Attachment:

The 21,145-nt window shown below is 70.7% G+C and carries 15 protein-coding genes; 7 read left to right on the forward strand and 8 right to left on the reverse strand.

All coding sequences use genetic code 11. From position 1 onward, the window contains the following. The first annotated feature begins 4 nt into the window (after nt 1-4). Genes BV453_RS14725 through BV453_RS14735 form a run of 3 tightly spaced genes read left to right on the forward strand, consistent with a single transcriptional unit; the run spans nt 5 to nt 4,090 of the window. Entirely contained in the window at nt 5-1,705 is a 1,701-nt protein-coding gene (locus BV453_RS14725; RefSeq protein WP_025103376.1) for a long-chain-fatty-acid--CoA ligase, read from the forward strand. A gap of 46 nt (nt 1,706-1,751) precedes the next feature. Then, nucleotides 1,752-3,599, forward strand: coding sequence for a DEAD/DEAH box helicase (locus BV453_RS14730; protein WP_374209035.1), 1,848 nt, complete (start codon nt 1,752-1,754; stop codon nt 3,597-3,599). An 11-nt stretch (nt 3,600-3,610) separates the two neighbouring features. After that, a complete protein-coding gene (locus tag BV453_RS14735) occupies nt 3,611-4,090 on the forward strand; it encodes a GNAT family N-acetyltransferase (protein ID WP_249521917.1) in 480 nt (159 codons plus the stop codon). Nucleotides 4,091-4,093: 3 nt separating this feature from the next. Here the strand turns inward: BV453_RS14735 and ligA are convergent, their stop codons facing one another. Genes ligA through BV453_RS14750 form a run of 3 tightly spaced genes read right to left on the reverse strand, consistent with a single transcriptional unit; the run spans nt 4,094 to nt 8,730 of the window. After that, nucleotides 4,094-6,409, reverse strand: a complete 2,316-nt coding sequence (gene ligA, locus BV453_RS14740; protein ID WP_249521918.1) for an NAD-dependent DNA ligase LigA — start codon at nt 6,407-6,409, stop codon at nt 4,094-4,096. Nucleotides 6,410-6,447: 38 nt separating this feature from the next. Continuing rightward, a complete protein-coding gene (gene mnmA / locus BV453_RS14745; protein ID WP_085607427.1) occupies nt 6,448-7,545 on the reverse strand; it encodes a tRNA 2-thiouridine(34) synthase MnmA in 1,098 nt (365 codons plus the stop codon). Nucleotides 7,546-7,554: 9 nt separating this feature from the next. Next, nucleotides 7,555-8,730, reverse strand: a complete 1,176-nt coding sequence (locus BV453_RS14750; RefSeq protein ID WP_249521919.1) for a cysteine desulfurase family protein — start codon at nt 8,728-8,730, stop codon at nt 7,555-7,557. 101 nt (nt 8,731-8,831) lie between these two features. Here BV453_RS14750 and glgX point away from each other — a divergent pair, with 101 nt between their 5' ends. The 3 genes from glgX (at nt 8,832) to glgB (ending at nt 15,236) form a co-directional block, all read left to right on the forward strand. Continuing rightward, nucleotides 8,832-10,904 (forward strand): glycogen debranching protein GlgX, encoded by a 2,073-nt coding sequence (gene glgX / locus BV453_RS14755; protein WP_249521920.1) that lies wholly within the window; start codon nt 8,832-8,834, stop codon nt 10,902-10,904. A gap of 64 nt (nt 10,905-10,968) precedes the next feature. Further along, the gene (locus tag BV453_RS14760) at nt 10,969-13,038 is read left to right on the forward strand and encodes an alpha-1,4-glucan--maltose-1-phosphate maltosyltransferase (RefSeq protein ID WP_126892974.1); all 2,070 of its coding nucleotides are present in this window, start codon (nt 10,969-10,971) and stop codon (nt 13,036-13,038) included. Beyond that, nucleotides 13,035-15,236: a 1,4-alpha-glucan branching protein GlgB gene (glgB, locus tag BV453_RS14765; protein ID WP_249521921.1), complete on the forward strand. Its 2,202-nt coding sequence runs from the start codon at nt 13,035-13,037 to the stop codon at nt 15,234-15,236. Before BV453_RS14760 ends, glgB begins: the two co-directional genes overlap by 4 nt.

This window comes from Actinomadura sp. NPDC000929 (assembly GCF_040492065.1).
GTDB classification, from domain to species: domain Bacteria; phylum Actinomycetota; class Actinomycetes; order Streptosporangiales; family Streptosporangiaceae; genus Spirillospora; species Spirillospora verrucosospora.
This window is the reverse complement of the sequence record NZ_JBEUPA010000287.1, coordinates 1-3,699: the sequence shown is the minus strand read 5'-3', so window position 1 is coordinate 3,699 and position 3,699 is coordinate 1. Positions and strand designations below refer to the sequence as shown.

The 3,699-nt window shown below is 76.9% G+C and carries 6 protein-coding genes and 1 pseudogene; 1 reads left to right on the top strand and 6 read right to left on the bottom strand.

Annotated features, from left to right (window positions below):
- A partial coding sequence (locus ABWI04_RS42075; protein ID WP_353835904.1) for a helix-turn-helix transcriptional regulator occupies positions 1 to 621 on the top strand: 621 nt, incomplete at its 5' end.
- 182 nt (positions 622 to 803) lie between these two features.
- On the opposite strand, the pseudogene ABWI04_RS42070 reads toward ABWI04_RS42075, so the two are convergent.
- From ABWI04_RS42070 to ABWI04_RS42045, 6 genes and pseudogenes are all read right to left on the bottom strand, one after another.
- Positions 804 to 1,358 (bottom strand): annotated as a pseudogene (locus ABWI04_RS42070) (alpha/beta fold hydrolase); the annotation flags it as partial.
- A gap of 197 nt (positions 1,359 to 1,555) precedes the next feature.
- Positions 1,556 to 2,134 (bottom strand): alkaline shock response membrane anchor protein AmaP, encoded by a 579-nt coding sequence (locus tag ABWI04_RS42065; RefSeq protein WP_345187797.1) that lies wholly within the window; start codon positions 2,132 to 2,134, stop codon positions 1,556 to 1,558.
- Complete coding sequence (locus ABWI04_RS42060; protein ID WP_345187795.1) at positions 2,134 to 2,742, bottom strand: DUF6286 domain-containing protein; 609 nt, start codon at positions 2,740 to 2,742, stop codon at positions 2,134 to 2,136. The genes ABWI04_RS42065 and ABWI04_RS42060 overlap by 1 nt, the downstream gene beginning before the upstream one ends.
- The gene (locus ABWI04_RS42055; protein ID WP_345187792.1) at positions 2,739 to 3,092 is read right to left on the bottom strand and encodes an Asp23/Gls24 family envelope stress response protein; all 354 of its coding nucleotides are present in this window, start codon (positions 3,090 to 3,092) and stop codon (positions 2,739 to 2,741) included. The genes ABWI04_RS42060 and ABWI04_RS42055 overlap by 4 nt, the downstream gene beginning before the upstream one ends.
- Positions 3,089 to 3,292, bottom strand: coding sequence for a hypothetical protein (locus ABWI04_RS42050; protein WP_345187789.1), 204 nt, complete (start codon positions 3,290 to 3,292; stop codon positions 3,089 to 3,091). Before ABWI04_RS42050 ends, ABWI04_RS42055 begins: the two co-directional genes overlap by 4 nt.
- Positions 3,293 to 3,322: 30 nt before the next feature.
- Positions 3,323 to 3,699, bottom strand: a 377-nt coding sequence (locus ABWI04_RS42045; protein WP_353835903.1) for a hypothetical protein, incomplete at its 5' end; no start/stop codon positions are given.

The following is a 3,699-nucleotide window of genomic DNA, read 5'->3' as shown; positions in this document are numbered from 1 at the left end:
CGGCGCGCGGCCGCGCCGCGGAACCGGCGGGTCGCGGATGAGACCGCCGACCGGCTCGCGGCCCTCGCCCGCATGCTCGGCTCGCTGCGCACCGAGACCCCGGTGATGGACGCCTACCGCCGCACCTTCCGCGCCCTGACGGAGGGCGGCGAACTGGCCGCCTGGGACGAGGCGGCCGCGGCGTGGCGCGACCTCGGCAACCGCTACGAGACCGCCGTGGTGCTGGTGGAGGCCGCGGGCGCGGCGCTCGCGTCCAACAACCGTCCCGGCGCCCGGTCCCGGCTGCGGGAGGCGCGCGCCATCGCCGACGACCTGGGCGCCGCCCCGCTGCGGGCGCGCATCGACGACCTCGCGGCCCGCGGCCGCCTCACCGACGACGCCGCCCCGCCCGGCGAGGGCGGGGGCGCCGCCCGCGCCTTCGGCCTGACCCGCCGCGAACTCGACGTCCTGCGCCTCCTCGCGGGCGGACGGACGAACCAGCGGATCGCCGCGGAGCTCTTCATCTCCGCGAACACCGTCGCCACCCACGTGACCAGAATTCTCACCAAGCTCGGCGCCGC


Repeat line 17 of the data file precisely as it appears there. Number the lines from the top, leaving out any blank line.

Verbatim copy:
- Positions 3,089 to 3,292, bottom strand: coding sequence for a hypothetical protein (locus ABWI04_RS42050; protein WP_345187789.1), 204 nt, complete (start codon positions 3,290 to 3,292; stop codon positions 3,089 to 3,091). Before ABWI04_RS42050 ends, ABWI04_RS42055 begins: the two co-directional genes overlap by 4 nt.